I myself will be sending a raft of emails to concerned parties at Queens. While I am sure the meeting was nothing more than an event that took place at Queens, the Queens name is now being used by bubble propagators to legitimize their assertions. I thought Queens was much better than this. The Queens University seminar…amazing, utterly amazing…

#166 jrochest on 06.11.12 at 5:33 pm

“Oil Sands” vz “Tar Sands” — the deposits are made up of bitumen mixed with earth. Bitumen is asphalt. Asphalt was colloquially known as tar. Hence, ‘Tar Sands’.

The original name, which was used by the industry itself until the 80s, is therefore accurate.

#167 Mr Buyer on 06.11.12 at 5:35 pm

#128 Market Bull on 06.11.12 at 1:08 pm
“There are some interesting phenomena emerging. There is evidence of homophily
………………………………………………………………….
So I am guessing the bubble propagators would be one such group then…

#168 jess on 06.11.12 at 5:39 pm

Missing: $496.5 Billion in Corporate Cash
http://www.ritholtz.com/blog/2012/06/missing-halftrillion-corporate-cash/?utm_source=feedburner&utm_medium=email&utm_campaign=Feed%3A+TheBigPicture+%28The+Big+Picture%29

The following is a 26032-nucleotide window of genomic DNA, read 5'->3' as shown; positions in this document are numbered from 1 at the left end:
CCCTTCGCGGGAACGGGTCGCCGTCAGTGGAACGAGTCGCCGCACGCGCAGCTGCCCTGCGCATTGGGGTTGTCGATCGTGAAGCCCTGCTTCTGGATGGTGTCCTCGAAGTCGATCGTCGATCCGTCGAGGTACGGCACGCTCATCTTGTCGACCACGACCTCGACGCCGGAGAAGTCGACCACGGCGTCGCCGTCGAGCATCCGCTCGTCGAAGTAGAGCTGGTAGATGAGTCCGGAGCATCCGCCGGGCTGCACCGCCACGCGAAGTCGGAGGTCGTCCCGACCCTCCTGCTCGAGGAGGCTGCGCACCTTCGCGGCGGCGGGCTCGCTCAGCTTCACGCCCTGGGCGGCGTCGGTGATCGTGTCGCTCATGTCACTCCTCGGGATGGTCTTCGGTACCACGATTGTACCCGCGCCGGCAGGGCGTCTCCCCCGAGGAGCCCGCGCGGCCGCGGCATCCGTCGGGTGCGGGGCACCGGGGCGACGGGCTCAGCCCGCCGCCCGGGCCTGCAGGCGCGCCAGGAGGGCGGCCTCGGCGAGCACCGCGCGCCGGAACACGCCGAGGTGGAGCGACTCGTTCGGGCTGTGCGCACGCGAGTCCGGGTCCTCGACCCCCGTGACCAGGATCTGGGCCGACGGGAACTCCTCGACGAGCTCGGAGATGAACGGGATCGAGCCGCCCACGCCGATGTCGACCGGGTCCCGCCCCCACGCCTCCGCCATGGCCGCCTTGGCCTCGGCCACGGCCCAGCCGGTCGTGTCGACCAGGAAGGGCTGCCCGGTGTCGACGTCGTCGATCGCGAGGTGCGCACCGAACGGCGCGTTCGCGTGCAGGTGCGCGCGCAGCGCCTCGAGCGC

Source:
Number of the Week: Corporations Not Hoarding Cash
Ben Casselman
Real Time Economics, June 9, 2012
http://blogs.wsj.com/economics/2012/06/09/number-of-the-week-corporations-not-hoarding-cash/

#169 Mr Buyer on 06.11.12 at 5:51 pm

#65 $$$BPOE#1 on 06.11.12 at 12:25 am
Folks, lets get down to the facts.
……………………………………………..
1.BUY
2.BUY
3.BUY
4.BUY
5.BUY
6………
I wonder if there is any situation in which a client of yours should not buy, other than to buy another place of course. Good luck. THE BUBBLE HAS TOPPED. BUYER BEWARE

#170 Observor on 06.11.12 at 5:56 pm

To In_Calgary at 164

…Who made a good a return by buying and renovating a condo.

Congratulations. This is pure entrpreneurism and hard work.

And I don’t think any ony person has to take responsibility for house inflation. What’s next shall we all ask for smaller raises to tame inflation?

Adam Smith, writing in 1776, taught that the economy functions best when we all attempt to maximise our own situation.

In_Calgary improved this one condo. Multiply that thousands of times and our national housing stock is improved.

In-Calgary risked and worked hard and reaped the reward. What could be more fair? Bravo.

#171 Sebee on 06.11.12 at 6:06 pm

Did real estate do this to American’s savings?

http://money.cnn.com/2012/06/11/news/economy/fed-family-net-worth/index.htm?iid=Lead

#172 Harlee on 06.11.12 at 6:07 pm

# 137 Karie